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Opinion: Syria’s ‘liberated’ zones are anything but | ASHARQ AL-AWSAT English Archive 2005 -2017
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In this Friday, Sept. 21, 2012 file photo, a Syrian boy shouts slogans against the regime in front of a flag of the armed Islamic opposition group, the Nusra front, during a demonstration in the Bustan al-Qasr neighborhood of Aleppo, Syria. (AP/ Manu Brabo)

A young enthusiastic journalist describes northern Syrian areas as “liberated” zones in her report. She’s surprised that the expression “not under the regime’s control” is a more accurate and more professional. “They are towns liberated of the regime’s injustice,” she said to me.

“The liberated zones” is the expression which Syrian opposition figures have adopted ever since their revolution shifted from a peaceful one towards an armed confrontation with the regime. They use this term with a sense of pride to describe the towns, cities and areas that are no longer under the regime’s control. This expression continued to be used despite all the changes, transformations and chaos occurring on ground. The expression “liberated zones” conveys a longing for getting rid of the tyrannical Assad regime just like the expression “May God curse your soul, Hafez” carried built-up anger.

I still read the expression “liberated zones” in articles and reports on violations committed by some Free Syrian Army brigades and practiced systematically by extremist Islamist brigades. There is currently fierce competition for power between the Al-Nusra Front and the Islamic State of Iraq and Levant in the “liberated” zones.

There are reports stating that a leader from the Islamic State of Iraq proposed to arm and fund poor FSA brigades in exchange for the areas under FSA control. The FSA brigades rejected the proposal, so the leader revealed a belt of explosives wrapped around his waist. The brigades thus immediately accepted the proposal. The Al-Nusra Front is struggling to impose its domination against the expansion of the Islamic State which is considered more extremist. Both of them terrorize citizens. And both of them made more efforts to impose their control than they made efforts to confront the regime. As for the FSA brigades, that’s another story of division.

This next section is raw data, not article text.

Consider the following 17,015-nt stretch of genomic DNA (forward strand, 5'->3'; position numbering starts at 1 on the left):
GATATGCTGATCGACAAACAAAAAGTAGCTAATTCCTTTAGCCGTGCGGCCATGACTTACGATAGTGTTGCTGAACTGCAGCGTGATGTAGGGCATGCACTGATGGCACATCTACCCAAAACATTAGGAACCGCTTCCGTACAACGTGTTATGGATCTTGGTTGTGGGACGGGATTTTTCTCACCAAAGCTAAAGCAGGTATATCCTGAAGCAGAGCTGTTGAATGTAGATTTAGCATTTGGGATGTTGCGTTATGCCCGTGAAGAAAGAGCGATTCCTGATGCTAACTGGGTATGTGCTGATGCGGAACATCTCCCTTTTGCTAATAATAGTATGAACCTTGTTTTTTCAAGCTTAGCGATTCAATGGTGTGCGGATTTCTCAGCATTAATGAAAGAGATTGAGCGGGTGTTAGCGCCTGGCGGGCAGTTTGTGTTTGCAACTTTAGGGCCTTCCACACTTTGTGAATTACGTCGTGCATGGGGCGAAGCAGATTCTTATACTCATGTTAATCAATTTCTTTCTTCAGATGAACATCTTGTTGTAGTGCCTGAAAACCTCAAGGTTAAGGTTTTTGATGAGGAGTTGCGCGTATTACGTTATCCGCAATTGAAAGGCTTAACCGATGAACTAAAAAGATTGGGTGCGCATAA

When reading articles and reports that contain the term “liberated zones,” I began to ponder a lot and pity those who live in these areas. There’s no doubt that confusion over several tragedies is not easy. The areas which are no longer under the regime’s control have also been taken hostage. It’s true that they have been liberated from the Baath Party but they are not free yet. The media’s efforts to distinguish between the FSA brigades and the Al-Nusra Front and the Islamic State is almost non-existent. The picture thus becomes vague for those inside Syria and outside it.

Amidst this chaos, the media’s solution should not resort to the term “liberated” zones.
The situation in zones that are no longer under the regime’s control requires a more accurate description. Is a city that is no longer controlled by the regime and submissive to the fatwas of Al-Nusra Front and the Islamic State “liberated”? Of course not. The Syrian revolution is made up of two confrontations, one with the regime’s battalions and its jets and chemical weapons and another with the Al-Nusra Front and the Islamic State and their fatal fatwas.

The Syrians do not have the option of choosing between the two. Finding a third option has become necessary despite the difficulties. Protests and confrontations in Saraqeb and Aleppo show the search for a third option has begun. Finding another way may be an almost insurmountable task for the Syrian revolution, but it is essential—whoever who kidnapped Father Paolo cannot be anything but a terrorist, just as he who throws barrels of explosives from jets is a criminal.